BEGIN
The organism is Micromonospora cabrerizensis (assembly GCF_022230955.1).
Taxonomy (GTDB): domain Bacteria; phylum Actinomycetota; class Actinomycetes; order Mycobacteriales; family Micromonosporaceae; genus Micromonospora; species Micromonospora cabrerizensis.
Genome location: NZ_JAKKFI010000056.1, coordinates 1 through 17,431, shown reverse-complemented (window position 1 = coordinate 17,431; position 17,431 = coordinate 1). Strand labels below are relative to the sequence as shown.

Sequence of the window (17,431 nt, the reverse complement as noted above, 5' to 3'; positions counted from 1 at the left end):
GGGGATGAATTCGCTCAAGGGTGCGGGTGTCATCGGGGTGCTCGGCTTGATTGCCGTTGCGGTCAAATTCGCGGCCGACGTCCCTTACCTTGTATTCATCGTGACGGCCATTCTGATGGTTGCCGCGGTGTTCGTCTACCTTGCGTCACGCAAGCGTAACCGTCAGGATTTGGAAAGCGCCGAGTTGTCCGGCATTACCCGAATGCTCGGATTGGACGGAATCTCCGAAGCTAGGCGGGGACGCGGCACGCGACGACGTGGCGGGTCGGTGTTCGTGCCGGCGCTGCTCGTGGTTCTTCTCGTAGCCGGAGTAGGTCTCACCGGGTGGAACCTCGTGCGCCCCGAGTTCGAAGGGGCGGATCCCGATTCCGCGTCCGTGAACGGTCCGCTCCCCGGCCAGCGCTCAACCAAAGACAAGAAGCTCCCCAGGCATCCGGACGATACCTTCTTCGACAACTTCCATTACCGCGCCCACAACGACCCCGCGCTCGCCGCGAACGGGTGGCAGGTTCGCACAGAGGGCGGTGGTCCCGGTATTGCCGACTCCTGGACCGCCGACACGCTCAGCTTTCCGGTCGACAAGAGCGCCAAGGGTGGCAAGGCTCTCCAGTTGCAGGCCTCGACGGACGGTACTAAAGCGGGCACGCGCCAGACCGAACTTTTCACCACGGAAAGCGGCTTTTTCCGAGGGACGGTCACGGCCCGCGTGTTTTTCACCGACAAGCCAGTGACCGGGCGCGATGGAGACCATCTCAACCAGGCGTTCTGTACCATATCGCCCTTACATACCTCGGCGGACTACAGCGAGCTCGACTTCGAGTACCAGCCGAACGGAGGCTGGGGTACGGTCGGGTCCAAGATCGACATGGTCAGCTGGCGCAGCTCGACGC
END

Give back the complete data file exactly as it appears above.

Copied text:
The organism is Micromonospora cabrerizensis (assembly GCF_022230955.1).
Taxonomy (GTDB): domain Bacteria; phylum Actinomycetota; class Actinomycetes; order Mycobacteriales; family Micromonosporaceae; genus Micromonospora; species Micromonospora cabrerizensis.
Genome location: NZ_JAKKFI010000056.1, coordinates 1 through 17,431, shown reverse-complemented (window position 1 = coordinate 17,431; position 17,431 = coordinate 1). Strand labels below are relative to the sequence as shown.

Sequence of the window (17,431 nt, the reverse complement as noted above, 5' to 3'; positions counted from 1 at the left end):
GGGGATGAATTCGCTCAAGGGTGCGGGTGTCATCGGGGTGCTCGGCTTGATTGCCGTTGCGGTCAAATTCGCGGCCGACGTCCCTTACCTTGTATTCATCGTGACGGCCATTCTGATGGTTGCCGCGGTGTTCGTCTACCTTGCGTCACGCAAGCGTAACCGTCAGGATTTGGAAAGCGCCGAGTTGTCCGGCATTACCCGAATGCTCGGATTGGACGGAATCTCCGAAGCTAGGCGGGGACGCGGCACGCGACGACGTGGCGGGTCGGTGTTCGTGCCGGCGCTGCTCGTGGTTCTTCTCGTAGCCGGAGTAGGTCTCACCGGGTGGAACCTCGTGCGCCCCGAGTTCGAAGGGGCGGATCCCGATTCCGCGTCCGTGAACGGTCCGCTCCCCGGCCAGCGCTCAACCAAAGACAAGAAGCTCCCCAGGCATCCGGACGATACCTTCTTCGACAACTTCCATTACCGCGCCCACAACGACCCCGCGCTCGCCGCGAACGGGTGGCAGGTTCGCACAGAGGGCGGTGGTCCCGGTATTGCCGACTCCTGGACCGCCGACACGCTCAGCTTTCCGGTCGACAAGAGCGCCAAGGGTGGCAAGGCTCTCCAGTTGCAGGCCTCGACGGACGGTACTAAAGCGGGCACGCGCCAGACCGAACTTTTCACCACGGAAAGCGGCTTTTTCCGAGGGACGGTCACGGCCCGCGTGTTTTTCACCGACAAGCCAGTGACCGGGCGCGATGGAGACCATCTCAACCAGGCGTTCTGTACCATATCGCCCTTACATACCTCGGCGGACTACAGCGAGCTCGACTTCGAGTACCAGCCGAACGGAGGCTGGGGTACGGTCGGGTCCAAGATCGACATGGTCAGCTGGCGCAGCTCGACGC